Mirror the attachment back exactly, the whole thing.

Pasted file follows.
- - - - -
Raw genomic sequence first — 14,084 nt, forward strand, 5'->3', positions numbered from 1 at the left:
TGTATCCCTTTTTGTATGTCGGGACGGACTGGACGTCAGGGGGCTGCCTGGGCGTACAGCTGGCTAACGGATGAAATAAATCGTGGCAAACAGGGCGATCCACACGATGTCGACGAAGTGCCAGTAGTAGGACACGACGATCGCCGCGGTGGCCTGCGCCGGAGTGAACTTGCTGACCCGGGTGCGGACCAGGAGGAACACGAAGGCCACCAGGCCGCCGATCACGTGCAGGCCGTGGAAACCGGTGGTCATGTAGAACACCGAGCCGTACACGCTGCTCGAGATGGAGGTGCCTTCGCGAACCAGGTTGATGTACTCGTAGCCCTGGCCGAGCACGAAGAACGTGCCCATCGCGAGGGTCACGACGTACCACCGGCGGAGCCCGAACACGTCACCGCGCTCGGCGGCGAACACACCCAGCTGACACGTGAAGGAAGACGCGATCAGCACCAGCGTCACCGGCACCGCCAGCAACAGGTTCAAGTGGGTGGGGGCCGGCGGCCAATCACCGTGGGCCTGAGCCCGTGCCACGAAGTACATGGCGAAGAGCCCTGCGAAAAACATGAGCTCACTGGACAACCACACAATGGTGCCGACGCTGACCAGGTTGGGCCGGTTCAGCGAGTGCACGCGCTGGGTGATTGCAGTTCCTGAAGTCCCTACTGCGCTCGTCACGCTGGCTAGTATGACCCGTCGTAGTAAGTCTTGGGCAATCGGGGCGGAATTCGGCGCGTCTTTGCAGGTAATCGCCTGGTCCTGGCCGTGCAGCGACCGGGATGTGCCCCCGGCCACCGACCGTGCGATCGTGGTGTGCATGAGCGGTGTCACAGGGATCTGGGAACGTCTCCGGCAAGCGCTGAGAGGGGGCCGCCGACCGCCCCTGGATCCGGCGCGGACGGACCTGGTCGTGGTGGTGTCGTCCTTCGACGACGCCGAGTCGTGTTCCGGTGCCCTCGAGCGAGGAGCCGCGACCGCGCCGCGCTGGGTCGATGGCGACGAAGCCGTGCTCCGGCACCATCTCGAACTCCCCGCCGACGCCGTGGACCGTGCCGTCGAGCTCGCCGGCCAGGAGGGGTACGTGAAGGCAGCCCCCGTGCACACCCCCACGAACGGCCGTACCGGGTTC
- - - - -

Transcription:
Raw genomic sequence first — 14,084 nt, forward strand, 5'->3', positions numbered from 1 at the left:
TGTATCCCTTTTTGTATGTCGGGACGGACTGGACGTCAGGGGGCTGCCTGGGCGTACAGCTGGCTAACGGATGAAATAAATCGTGGCAAACAGGGCGATCCACACGATGTCGACGAAGTGCCAGTAGTAGGACACGACGATCGCCGCGGTGGCCTGCGCCGGAGTGAACTTGCTGACCCGGGTGCGGACCAGGAGGAACACGAAGGCCACCAGGCCGCCGATCACGTGCAGGCCGTGGAAACCGGTGGTCATGTAGAACACCGAGCCGTACACGCTGCTCGAGATGGAGGTGCCTTCGCGAACCAGGTTGATGTACTCGTAGCCCTGGCCGAGCACGAAGAACGTGCCCATCGCGAGGGTCACGACGTACCACCGGCGGAGCCCGAACACGTCACCGCGCTCGGCGGCGAACACACCCAGCTGACACGTGAAGGAAGACGCGATCAGCACCAGCGTCACCGGCACCGCCAGCAACAGGTTCAAGTGGGTGGGGGCCGGCGGCCAATCACCGTGGGCCTGAGCCCGTGCCACGAAGTACATGGCGAAGAGCCCTGCGAAAAACATGAGCTCACTGGACAACCACACAATGGTGCCGACGCTGACCAGGTTGGGCCGGTTCAGCGAGTGCACGCGCTGGGTGATTGCAGTTCCTGAAGTCCCTACTGCGCTCGTCACGCTGGCTAGTATGACCCGTCGTAGTAAGTCTTGGGCAATCGGGGCGGAATTCGGCGCGTCTTTGCAGGTAATCGCCTGGTCCTGGCCGTGCAGCGACCGGGATGTGCCCCCGGCCACCGACCGTGCGATCGTGGTGTGCATGAGCGGTGTCACAGGGATCTGGGAACGTCTCCGGCAAGCGCTGAGAGGGGGCCGCCGACCGCCCCTGGATCCGGCGCGGACGGACCTGGTCGTGGTGGTGTCGTCCTTCGACGACGCCGAGTCGTGTTCCGGTGCCCTCGAGCGAGGAGCCGCGACCGCGCCGCGCTGGGTCGATGGCGACGAAGCCGTGCTCCGGCACCATCTCGAACTCCCCGCCGACGCCGTGGACCGTGCCGTCGAGCTCGCCGGCCAGGAGGGGTACGTGAAGGCAGCCCCCGTGCACACCCCCACGAACGGCCGTACCGGGTTC